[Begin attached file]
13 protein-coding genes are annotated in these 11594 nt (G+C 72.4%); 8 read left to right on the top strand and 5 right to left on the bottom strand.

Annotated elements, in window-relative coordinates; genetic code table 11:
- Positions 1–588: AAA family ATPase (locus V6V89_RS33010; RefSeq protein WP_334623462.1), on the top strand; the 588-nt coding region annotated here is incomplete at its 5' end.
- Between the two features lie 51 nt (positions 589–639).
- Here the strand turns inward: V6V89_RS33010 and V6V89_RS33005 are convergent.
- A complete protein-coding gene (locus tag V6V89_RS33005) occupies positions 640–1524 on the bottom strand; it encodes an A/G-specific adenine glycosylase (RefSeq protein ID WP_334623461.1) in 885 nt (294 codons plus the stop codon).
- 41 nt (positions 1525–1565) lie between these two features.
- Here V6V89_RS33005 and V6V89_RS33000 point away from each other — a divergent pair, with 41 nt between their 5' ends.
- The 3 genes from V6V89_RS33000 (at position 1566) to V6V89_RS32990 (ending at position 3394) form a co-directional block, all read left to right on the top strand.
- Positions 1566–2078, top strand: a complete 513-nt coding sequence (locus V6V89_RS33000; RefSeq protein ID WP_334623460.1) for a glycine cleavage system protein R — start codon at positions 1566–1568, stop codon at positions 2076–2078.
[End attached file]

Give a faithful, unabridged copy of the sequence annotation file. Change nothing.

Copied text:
13 protein-coding genes are annotated in these 11594 nt (G+C 72.4%); 8 read left to right on the top strand and 5 right to left on the bottom strand.

Annotated elements, in window-relative coordinates; genetic code table 11:
- Positions 1–588: AAA family ATPase (locus V6V89_RS33010; RefSeq protein WP_334623462.1), on the top strand; the 588-nt coding region annotated here is incomplete at its 5' end.
- Between the two features lie 51 nt (positions 589–639).
- Here the strand turns inward: V6V89_RS33010 and V6V89_RS33005 are convergent.
- A complete protein-coding gene (locus tag V6V89_RS33005) occupies positions 640–1524 on the bottom strand; it encodes an A/G-specific adenine glycosylase (RefSeq protein ID WP_334623461.1) in 885 nt (294 codons plus the stop codon).
- 41 nt (positions 1525–1565) lie between these two features.
- Here V6V89_RS33005 and V6V89_RS33000 point away from each other — a divergent pair, with 41 nt between their 5' ends.
- The 3 genes from V6V89_RS33000 (at position 1566) to V6V89_RS32990 (ending at position 3394) form a co-directional block, all read left to right on the top strand.
- Positions 1566–2078, top strand: a complete 513-nt coding sequence (locus V6V89_RS33000; RefSeq protein ID WP_334623460.1) for a glycine cleavage system protein R — start codon at positions 1566–1568, stop codon at positions 2076–2078.